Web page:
Wednesday, May 27, 2020

An Introduction to Water Systems

It might sound obvious, but according to Merriam-Webster a water system is a system of supplying water. If your city’s waste-water treatment plant is the first thing that comes to mind, that’s a great example. However, there are several other types of water systems that vary significantly in size and scope and it's a good idea to know what they are.

Public Water Systems

Researchers estimate that there are approximately 150,000 public water systems in the United States. The Environmental Protection Agency, or EPA, has determined three different types of public systems. A Community Water System provides a year-round water supply to the same population. A Non-Transient Non-Community Water System supplies water to at least 25 people for at least six months out of the year. Transient Non-Community Water Systems supply water to places where people only occupy briefly, such as campgrounds and gas stations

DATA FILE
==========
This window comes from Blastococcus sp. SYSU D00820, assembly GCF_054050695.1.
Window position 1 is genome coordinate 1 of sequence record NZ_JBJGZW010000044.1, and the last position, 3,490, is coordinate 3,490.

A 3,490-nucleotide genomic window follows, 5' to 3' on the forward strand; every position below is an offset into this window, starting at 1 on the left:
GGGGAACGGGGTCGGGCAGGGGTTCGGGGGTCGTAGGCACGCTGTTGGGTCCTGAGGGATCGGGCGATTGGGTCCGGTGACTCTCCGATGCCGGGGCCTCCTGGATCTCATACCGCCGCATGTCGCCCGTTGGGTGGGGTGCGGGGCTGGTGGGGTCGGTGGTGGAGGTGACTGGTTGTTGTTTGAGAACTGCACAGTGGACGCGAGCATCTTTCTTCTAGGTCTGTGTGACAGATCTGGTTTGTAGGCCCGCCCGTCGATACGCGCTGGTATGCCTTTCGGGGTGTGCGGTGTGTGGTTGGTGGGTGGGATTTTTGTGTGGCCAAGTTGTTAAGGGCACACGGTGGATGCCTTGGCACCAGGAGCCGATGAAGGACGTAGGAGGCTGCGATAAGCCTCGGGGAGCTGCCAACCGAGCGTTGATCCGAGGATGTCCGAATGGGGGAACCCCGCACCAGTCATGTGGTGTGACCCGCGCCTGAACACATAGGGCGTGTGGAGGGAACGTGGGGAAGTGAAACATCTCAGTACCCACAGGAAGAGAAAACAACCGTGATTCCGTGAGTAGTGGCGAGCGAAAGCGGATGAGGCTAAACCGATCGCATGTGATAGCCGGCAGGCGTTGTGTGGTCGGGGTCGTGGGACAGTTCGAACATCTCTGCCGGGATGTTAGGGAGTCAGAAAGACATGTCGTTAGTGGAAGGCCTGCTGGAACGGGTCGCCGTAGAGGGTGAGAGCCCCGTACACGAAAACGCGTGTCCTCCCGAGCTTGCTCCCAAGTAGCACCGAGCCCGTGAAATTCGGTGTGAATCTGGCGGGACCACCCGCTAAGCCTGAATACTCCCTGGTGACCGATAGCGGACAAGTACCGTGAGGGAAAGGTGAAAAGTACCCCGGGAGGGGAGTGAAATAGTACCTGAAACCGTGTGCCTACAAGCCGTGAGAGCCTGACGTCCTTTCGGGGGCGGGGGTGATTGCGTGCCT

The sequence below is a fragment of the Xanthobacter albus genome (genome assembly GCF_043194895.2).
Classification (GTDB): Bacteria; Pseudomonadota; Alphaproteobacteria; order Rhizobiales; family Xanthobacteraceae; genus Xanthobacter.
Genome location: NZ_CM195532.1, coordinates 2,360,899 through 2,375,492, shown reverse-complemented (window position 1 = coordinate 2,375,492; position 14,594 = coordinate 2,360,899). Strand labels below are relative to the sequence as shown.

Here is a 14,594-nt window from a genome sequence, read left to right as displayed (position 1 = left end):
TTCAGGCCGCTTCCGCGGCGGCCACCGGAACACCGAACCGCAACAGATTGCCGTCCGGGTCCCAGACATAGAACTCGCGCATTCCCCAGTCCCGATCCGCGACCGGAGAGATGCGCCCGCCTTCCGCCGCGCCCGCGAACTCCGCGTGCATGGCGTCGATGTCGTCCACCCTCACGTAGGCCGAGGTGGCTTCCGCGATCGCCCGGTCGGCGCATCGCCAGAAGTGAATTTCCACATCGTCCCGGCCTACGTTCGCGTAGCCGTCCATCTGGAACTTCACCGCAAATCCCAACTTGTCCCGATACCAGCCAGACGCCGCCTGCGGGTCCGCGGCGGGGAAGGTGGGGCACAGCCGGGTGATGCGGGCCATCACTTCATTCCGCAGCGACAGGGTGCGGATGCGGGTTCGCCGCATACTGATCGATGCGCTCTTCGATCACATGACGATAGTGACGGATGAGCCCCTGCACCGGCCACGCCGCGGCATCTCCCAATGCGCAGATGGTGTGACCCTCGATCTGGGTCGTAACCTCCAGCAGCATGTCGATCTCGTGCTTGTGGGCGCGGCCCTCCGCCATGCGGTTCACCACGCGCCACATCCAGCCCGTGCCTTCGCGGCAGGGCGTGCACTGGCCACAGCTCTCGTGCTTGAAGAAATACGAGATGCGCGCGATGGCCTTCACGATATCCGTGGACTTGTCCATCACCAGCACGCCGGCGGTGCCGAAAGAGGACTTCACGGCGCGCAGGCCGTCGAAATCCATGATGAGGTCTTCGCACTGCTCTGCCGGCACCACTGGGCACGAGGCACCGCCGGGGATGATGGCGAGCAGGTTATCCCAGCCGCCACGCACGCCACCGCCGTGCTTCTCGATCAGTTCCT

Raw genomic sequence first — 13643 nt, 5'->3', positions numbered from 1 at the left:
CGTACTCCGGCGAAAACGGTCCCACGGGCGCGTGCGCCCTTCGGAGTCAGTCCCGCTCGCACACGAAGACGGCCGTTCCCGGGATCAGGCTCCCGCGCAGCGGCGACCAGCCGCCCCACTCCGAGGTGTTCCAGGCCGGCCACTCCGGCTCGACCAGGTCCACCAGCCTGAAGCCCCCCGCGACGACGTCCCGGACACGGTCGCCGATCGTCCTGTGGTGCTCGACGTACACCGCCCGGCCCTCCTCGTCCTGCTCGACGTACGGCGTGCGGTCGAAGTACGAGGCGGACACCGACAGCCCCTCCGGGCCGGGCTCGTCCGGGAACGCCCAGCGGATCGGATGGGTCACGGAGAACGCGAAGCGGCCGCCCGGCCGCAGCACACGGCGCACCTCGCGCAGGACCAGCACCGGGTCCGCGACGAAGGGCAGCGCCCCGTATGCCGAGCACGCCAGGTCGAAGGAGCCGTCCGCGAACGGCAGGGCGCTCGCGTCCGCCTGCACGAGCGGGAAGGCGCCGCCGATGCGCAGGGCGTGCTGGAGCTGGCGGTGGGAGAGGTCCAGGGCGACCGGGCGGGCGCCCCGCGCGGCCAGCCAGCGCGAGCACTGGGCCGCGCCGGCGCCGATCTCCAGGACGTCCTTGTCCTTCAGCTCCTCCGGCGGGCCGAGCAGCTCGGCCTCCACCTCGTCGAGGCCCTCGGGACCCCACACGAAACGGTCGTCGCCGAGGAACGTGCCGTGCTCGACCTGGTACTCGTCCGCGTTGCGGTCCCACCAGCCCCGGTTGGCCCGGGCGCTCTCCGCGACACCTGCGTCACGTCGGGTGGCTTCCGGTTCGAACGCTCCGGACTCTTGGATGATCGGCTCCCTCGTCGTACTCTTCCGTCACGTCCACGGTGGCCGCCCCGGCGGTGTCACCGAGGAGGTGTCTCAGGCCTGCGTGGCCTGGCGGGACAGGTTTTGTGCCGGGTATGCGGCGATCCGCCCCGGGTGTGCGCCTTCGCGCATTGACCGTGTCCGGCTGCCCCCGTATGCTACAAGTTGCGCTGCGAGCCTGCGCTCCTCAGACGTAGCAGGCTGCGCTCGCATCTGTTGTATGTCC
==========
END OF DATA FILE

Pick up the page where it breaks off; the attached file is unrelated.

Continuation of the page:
Residential Irrigation

Your home’s irrigation is an example of a small system, but it’s an important one, nonetheless. Without it, your yard and plants might not survive. Also, if one of your lines starts to leak and you don’t notice it, you could waste thousands of gallons of water in minutes. You might want to familiarize yourself with some water system repair products, just so you can have them on hand.

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Drinking Fountains

Drinking water that’s supplied to the public is highly regulated and needs to be regularly tested and maintained by certified professionals. This includes everything from the water that comes through your faucets to the drinking fountains in parks. The next time you’re on a long hike and you come across an outdoor fountain in the wilderness, you might want to think about what was entailed in getting that water out there.    

Water is an easy thing to take for granted, but a lot of work is entailed in creating systems to ensure everyone has access to it. 


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